Governor Gavin Newsom has issued a new mandate that will require all public and private school children to get COVID-19 vaccinations, as long as their age is eligible.

When the FDA gives full approval to vaccines for ages 12 and over, the mandate will take effect the next semester for grades 7 through 12.

“Our schools already require vaccines for measles, mumps and more. Why? Because vaccines work. This is about keeping our kids safe & healthy,” Newsom tweeted.

Currently, only teens 16 and older are eligible to receive the vaccination with full FDA approval, while children over 12 are receiving it with emergency authorization. This means it’s not likely the mandate would kick in for the 2021-2022 school year, but more likely would start next fall.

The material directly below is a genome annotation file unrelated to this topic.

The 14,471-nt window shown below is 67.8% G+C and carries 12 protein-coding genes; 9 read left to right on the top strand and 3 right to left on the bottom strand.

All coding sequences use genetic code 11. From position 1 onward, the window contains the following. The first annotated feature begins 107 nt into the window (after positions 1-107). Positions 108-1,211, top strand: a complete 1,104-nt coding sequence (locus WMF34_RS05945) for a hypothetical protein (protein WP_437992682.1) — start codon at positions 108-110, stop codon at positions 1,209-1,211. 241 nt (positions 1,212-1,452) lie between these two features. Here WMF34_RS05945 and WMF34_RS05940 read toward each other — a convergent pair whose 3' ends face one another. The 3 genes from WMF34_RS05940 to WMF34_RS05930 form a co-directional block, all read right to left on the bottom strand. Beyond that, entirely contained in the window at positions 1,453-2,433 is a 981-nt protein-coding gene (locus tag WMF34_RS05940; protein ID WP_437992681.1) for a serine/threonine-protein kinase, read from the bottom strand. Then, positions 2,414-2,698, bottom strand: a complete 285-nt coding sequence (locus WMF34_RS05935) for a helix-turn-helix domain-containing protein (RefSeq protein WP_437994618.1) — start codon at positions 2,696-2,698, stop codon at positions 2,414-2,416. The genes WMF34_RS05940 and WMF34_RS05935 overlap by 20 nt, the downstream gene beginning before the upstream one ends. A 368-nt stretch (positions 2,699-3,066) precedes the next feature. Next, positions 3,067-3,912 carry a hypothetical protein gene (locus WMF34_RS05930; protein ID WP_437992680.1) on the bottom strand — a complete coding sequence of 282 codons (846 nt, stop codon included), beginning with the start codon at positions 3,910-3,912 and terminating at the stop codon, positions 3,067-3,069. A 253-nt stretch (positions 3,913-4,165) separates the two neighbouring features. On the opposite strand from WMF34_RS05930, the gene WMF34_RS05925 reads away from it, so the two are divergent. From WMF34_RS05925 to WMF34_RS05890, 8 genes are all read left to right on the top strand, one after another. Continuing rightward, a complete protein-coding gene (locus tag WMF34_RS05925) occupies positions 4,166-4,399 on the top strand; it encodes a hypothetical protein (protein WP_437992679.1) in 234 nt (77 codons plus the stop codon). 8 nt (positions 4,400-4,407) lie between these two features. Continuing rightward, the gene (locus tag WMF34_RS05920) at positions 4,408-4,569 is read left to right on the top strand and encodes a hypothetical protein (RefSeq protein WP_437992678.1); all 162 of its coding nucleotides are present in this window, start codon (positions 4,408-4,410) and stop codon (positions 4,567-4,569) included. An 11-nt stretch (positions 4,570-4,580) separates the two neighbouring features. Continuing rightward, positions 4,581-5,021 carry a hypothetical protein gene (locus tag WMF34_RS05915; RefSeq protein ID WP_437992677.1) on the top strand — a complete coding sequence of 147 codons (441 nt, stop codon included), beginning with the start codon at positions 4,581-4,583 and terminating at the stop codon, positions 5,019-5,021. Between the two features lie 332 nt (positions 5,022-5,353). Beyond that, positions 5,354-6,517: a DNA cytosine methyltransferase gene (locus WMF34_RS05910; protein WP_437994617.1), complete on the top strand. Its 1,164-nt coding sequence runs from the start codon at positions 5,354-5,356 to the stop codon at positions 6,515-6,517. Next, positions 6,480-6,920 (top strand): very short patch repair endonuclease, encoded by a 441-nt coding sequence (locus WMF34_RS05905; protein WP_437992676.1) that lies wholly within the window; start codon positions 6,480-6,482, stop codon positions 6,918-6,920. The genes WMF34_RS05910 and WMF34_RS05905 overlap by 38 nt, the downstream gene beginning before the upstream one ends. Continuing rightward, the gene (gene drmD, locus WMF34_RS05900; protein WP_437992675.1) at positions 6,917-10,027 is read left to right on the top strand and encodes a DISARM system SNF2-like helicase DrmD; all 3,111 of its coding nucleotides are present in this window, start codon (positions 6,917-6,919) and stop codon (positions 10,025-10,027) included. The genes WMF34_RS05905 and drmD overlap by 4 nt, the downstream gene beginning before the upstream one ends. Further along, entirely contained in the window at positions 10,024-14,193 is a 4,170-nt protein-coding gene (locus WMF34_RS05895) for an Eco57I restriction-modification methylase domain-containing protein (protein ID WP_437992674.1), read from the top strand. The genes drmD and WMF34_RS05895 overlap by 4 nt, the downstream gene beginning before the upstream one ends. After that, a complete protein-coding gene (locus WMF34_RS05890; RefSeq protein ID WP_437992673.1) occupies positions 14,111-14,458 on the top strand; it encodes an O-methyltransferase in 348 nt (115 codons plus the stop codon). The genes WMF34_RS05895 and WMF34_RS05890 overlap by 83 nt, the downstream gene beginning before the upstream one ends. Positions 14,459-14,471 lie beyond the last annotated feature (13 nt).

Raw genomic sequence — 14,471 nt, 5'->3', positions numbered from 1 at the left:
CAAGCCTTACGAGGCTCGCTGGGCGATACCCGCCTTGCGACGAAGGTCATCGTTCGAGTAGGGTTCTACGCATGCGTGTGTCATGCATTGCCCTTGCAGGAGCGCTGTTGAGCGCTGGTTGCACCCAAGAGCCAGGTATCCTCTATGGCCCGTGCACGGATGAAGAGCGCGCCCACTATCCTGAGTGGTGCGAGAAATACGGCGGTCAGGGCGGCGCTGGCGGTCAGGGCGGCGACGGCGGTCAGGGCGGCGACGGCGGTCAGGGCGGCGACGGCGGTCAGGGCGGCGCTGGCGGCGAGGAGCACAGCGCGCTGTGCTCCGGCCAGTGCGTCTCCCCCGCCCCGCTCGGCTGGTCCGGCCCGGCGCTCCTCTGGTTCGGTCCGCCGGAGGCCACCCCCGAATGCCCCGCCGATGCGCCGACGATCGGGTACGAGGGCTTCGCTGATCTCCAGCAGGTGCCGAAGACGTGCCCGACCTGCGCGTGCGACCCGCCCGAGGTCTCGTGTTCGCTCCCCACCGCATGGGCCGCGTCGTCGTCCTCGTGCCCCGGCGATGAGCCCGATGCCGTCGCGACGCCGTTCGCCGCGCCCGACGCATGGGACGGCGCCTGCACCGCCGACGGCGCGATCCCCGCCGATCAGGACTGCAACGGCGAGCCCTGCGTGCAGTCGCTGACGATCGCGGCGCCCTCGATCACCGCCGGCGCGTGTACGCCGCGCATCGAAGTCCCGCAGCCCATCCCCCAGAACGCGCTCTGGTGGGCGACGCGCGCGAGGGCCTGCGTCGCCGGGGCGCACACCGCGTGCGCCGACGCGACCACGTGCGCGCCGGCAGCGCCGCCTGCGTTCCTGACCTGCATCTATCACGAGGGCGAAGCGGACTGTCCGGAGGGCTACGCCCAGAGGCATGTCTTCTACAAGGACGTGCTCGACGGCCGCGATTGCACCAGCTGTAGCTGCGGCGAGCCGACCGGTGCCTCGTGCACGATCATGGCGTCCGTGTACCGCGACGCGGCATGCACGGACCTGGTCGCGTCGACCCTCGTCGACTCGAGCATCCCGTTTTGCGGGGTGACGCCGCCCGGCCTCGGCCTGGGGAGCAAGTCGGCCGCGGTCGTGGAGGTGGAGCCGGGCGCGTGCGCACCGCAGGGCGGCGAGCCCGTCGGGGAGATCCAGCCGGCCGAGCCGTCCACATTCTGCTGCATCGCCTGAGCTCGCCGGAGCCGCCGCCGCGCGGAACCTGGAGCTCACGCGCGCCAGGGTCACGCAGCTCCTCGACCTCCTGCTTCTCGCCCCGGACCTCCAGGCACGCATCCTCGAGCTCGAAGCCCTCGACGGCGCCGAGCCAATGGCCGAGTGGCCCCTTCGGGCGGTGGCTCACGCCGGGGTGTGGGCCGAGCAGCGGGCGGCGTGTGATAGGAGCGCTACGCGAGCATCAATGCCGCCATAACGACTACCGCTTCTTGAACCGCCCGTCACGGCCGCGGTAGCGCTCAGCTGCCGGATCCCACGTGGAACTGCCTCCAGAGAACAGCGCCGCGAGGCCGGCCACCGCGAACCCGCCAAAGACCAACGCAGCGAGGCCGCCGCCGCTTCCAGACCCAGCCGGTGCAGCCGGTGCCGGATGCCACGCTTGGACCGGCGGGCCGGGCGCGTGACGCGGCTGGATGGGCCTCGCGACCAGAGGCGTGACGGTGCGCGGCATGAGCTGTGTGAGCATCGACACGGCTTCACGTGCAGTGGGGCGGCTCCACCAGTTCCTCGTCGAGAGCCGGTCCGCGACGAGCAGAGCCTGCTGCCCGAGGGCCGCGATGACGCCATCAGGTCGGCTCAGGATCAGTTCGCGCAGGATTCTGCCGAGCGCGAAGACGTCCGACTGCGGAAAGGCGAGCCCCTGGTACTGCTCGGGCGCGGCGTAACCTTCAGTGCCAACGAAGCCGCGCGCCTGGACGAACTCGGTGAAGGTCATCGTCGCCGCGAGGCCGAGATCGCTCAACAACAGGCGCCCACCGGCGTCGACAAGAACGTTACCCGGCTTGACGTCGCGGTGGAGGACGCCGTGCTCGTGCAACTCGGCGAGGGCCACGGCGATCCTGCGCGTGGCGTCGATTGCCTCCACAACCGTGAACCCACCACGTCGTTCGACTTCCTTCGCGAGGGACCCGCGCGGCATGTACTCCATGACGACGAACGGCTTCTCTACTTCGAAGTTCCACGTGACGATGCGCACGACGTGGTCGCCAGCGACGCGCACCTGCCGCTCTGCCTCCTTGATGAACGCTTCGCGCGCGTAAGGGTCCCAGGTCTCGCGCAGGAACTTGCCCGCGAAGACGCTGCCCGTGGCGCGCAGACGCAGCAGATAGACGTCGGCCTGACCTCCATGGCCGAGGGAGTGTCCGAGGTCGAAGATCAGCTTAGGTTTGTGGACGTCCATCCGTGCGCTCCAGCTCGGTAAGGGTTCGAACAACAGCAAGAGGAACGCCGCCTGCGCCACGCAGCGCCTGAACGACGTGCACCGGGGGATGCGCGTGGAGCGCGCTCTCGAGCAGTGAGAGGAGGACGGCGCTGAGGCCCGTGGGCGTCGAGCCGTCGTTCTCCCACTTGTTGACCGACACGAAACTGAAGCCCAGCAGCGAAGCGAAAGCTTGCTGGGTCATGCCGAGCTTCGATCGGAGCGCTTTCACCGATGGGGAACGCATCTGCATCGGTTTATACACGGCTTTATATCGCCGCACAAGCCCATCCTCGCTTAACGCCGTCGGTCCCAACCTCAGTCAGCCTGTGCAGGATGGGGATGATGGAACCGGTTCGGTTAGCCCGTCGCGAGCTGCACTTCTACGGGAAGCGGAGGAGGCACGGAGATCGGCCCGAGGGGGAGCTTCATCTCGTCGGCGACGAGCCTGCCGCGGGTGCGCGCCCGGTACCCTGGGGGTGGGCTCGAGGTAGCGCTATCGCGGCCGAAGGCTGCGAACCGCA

Younger children from kindergarten to sixth grade would need to be vaccinated to attend all California schools, both public and private, after the shot gets government approval for those ages.

It’s the first such wide mandate in the nation.

Los Angeles and San Diego Counties had already enacted vaccine mandates, but the Los Angeles Times reports that they have also received cease-and-desist letters that are a precursor to a lawsuit. Los Angeles public schools are requiring full vaccination for children 12 and over by January.

California now has the lowest coronavirus case rate of any state. The state re-introduced widespread indoor mask rules over the summer as well as vaccination requirements for restaurants, bars and other businesses in several cities. The Los Angeles City Council is set to vote Wednesday on whether to expand the vaccine requirement beyond bars and nightclubs to restaurants and movie theaters, among other venues.